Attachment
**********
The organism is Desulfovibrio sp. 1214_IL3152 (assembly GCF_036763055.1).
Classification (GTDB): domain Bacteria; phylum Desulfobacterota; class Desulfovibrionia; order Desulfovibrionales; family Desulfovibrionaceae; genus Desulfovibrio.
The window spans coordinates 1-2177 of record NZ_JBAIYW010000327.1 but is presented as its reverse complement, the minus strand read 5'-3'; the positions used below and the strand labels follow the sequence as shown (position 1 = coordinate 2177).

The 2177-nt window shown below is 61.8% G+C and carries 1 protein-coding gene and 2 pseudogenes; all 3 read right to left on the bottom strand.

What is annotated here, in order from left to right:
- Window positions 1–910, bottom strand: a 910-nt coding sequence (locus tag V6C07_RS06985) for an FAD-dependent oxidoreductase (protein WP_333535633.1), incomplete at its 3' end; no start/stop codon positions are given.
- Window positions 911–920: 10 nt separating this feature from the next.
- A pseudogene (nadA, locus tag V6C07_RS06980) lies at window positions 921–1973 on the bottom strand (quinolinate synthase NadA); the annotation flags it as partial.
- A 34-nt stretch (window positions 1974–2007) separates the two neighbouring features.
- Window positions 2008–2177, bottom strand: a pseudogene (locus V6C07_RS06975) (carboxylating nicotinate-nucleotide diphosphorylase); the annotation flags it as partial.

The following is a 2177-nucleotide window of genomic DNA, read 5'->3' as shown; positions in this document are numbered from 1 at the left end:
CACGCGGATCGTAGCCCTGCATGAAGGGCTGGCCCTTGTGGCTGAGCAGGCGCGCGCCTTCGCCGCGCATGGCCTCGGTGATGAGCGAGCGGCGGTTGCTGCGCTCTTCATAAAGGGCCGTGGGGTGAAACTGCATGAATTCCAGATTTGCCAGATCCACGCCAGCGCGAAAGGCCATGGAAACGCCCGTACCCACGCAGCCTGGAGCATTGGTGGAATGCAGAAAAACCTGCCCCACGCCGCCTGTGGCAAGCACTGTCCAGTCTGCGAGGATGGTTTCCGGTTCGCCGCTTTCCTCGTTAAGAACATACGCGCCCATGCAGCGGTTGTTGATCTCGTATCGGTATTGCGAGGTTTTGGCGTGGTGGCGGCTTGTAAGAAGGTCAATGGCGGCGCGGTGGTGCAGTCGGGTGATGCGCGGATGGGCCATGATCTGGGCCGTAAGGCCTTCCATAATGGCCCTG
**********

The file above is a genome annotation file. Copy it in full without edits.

The organism is Desulfovibrio sp. 1214_IL3152 (assembly GCF_036763055.1).
Classification (GTDB): domain Bacteria; phylum Desulfobacterota; class Desulfovibrionia; order Desulfovibrionales; family Desulfovibrionaceae; genus Desulfovibrio.
The window spans coordinates 1-2177 of record NZ_JBAIYW010000327.1 but is presented as its reverse complement, the minus strand read 5'-3'; the positions used below and the strand labels follow the sequence as shown (position 1 = coordinate 2177).

The 2177-nt window shown below is 61.8% G+C and carries 1 protein-coding gene and 2 pseudogenes; all 3 read right to left on the bottom strand.

What is annotated here, in order from left to right:
- Window positions 1–910, bottom strand: a 910-nt coding sequence (locus tag V6C07_RS06985) for an FAD-dependent oxidoreductase (protein WP_333535633.1), incomplete at its 3' end; no start/stop codon positions are given.
- Window positions 911–920: 10 nt separating this feature from the next.
- A pseudogene (nadA, locus tag V6C07_RS06980) lies at window positions 921–1973 on the bottom strand (quinolinate synthase NadA); the annotation flags it as partial.
- A 34-nt stretch (window positions 1974–2007) separates the two neighbouring features.
- Window positions 2008–2177, bottom strand: a pseudogene (locus V6C07_RS06975) (carboxylating nicotinate-nucleotide diphosphorylase); the annotation flags it as partial.

The following is a 2177-nucleotide window of genomic DNA, read 5'->3' as shown; positions in this document are numbered from 1 at the left end:
CACGCGGATCGTAGCCCTGCATGAAGGGCTGGCCCTTGTGGCTGAGCAGGCGCGCGCCTTCGCCGCGCATGGCCTCGGTGATGAGCGAGCGGCGGTTGCTGCGCTCTTCATAAAGGGCCGTGGGGTGAAACTGCATGAATTCCAGATTTGCCAGATCCACGCCAGCGCGAAAGGCCATGGAAACGCCCGTACCCACGCAGCCTGGAGCATTGGTGGAATGCAGAAAAACCTGCCCCACGCCGCCTGTGGCAAGCACTGTCCAGTCTGCGAGGATGGTTTCCGGTTCGCCGCTTTCCTCGTTAAGAACATACGCGCCCATGCAGCGGTTGTTGATCTCGTATCGGTATTGCGAGGTTTTGGCGTGGTGGCGGCTTGTAAGAAGGTCAATGGCGGCGCGGTGGTGCAGTCGGGTGATGCGCGGATGGGCCATGATCTGGGCCGTAAGGCCTTCCATAATGGCCCTG